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Debra Lee Baldwin signs the new edition of her book, Designing with Succulents.

By Jeannine Romero.

The Escondido resident who helped to set the trend toward succulent gardens in San Diego ten years ago with her best-seller, Designing With Succulents, is now predicting that cactus “is going to be huge in the southland,” and that rocks also will be planted more effectively and more frequently.

Debra Lee Baldwin, garden writer and photojournalist, recently released her newly revised edition of Designing With Succulents and spoke to SDHS during the October 9th monthly meeting. She said that in the original book, she included only one cactus—a barrel cactus, which she said is “in some of the best gardens” and provides both contrast and a sculptural element. In the new edition, she included “quite a few” cactus varieties and has embraced them in her own garden. In fact, she believes that cacti will come into their own as a trend, “whether as a collection on a windowsill or a whole front yard.”

Illustrating her point, she shared a photo of a local modern home with a streamlined garden of Yucca rostrata, barrel cactus, and rocks. A garden like this, she noted, “only needs rainfall.”

Baldwin doesn't personally grow any of the “cruel, vicious ones” that grow tall, slender, and covered in spines, but those are her favorite cacti to photograph. With the proper level of background lighting, she said, photographing this type of cactus with thin white spines creates an attractive halo effect around the plant.

Baldwin noted that she took hundreds of photographs of local gardens and the hardest part of updating the new edition was paring down the photos for the book to 400 total. She included many photos of her own garden, where she has also added lots of hardscape. She said only about 20% of the first edition was kept in the book.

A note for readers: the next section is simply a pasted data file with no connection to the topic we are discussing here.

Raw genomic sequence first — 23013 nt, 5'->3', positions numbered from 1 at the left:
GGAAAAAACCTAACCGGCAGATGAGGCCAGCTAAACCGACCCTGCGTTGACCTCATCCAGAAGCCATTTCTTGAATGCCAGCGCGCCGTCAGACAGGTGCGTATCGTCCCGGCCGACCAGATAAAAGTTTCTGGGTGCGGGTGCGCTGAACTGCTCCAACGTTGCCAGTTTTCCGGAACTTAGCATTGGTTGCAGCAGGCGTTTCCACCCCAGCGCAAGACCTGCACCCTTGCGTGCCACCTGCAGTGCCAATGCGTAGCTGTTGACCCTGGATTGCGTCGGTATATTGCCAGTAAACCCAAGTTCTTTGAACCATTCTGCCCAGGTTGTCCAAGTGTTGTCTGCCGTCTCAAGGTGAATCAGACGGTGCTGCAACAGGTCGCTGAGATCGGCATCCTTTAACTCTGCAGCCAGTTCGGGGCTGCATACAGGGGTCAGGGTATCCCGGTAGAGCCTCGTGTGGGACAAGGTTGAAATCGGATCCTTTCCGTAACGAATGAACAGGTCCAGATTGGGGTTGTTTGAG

The current trend in waterwise gardens is the “new San Diego garden,” and it's perfect for the climate. Succulents, like Aeoniums, Crassula, and Aloe arborescens, are practical plants with waterwise and fire protective qualities. They are beautiful as well, and can be grown inexpensively. If you know someone who has the plants you want, you can get cuttings.

Baldwin advised gardeners to evaluate garden designs with the elements of contrast and repetition, and to try to add a sense of motion. You can get beautiful effects without even trying hard, she said, citing some of her favorites: Lampranthus 'Lemon Yellow', which blooms on and off throughout the year, Euphorbia tirucalli 'Sticks on Fire' with Blue Senecio (Senecio mandraliscae) flowing through, and aloe with orange blooms in mid-winter. Other favorites of hers include Graptoveria 'Fred Ives' and Aloe brevifolia, her go-to succulent to fill a gap in the garden.

Members shop at the Succulent Plant and Pottery Faire at October's meeting.

Baldwin also reminded gardeners to consider that not all succulents are a blessing on residential properties. She said that euphorbias typically have an irritating sap, and that the Agave americana, or century plant, is common and prolific. It becomes huge, she said, and before you know it, four plants become 100, taking up expensive real estate in the garden.

Unique pottery and hand made pots by local artists are another garden favorite. Baldwin said one-of-a-kind pottery can add tenfold to your patio space.

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